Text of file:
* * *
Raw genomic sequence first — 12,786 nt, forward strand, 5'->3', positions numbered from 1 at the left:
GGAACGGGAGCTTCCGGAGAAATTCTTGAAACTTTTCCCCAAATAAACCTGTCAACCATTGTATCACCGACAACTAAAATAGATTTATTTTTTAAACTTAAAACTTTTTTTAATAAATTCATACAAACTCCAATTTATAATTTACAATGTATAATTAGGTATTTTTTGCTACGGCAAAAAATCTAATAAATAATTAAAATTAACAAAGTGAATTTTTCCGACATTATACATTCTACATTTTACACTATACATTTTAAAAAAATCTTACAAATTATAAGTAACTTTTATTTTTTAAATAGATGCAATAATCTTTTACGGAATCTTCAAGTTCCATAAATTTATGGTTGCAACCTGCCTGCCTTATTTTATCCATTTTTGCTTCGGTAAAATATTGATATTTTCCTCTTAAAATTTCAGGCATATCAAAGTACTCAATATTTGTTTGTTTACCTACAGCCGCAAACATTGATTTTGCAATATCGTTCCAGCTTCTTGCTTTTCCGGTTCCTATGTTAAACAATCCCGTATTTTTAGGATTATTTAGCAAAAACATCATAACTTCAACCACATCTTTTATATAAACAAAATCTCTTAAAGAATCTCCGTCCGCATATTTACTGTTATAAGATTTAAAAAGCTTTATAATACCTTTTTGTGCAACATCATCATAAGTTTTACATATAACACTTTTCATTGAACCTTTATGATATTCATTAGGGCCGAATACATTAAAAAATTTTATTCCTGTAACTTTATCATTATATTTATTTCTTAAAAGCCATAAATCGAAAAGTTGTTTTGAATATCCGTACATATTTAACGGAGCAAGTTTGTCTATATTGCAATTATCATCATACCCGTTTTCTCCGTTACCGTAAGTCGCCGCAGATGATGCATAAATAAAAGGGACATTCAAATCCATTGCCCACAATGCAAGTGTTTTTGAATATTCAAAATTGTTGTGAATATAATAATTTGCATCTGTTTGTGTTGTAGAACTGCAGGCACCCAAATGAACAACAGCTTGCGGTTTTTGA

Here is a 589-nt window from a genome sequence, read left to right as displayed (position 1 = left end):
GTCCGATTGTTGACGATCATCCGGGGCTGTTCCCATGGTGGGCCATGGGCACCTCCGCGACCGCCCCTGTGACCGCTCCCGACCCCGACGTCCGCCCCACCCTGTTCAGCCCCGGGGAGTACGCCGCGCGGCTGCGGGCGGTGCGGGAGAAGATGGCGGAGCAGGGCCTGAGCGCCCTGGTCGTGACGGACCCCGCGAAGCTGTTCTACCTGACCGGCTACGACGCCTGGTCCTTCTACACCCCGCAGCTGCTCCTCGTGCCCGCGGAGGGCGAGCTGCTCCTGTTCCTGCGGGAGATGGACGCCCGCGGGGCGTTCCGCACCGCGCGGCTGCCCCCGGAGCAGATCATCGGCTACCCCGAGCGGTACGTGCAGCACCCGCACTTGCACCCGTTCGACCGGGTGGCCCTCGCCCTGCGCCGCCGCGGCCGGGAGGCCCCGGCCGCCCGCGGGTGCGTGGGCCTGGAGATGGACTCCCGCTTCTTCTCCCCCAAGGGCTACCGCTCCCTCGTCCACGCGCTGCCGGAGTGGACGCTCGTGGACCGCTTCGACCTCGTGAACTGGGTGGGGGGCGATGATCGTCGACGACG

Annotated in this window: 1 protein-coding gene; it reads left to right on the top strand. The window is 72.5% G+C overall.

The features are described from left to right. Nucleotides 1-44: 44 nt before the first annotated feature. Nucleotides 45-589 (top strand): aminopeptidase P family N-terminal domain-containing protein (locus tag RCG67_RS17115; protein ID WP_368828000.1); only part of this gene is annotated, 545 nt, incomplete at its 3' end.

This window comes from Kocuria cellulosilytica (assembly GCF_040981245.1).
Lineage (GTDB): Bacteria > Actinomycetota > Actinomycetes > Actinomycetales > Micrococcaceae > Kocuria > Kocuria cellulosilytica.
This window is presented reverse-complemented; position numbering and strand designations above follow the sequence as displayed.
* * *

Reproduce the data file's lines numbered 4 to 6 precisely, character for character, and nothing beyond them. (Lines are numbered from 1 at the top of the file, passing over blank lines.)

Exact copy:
GTCCGATTGTTGACGATCATCCGGGGCTGTTCCCATGGTGGGCCATGGGCACCTCCGCGACCGCCCCTGTGACCGCTCCCGACCCCGACGTCCGCCCCACCCTGTTCAGCCCCGGGGAGTACGCCGCGCGGCTGCGGGCGGTGCGGGAGAAGATGGCGGAGCAGGGCCTGAGCGCCCTGGTCGTGACGGACCCCGCGAAGCTGTTCTACCTGACCGGCTACGACGCCTGGTCCTTCTACACCCCGCAGCTGCTCCTCGTGCCCGCGGAGGGCGAGCTGCTCCTGTTCCTGCGGGAGATGGACGCCCGCGGGGCGTTCCGCACCGCGCGGCTGCCCCCGGAGCAGATCATCGGCTACCCCGAGCGGTACGTGCAGCACCCGCACTTGCACCCGTTCGACCGGGTGGCCCTCGCCCTGCGCCGCCGCGGCCGGGAGGCCCCGGCCGCCCGCGGGTGCGTGGGCCTGGAGATGGACTCCCGCTTCTTCTCCCCCAAGGGCTACCGCTCCCTCGTCCACGCGCTGCCGGAGTGGACGCTCGTGGACCGCTTCGACCTCGTGAACTGGGTGGGGGGCGATGATCGTCGACGACG

Annotated in this window: 1 protein-coding gene; it reads left to right on the top strand. The window is 72.5% G+C overall.

The features are described from left to right. Nucleotides 1-44: 44 nt before the first annotated feature. Nucleotides 45-589 (top strand): aminopeptidase P family N-terminal domain-containing protein (locus tag RCG67_RS17115; protein ID WP_368828000.1); only part of this gene is annotated, 545 nt, incomplete at its 3' end.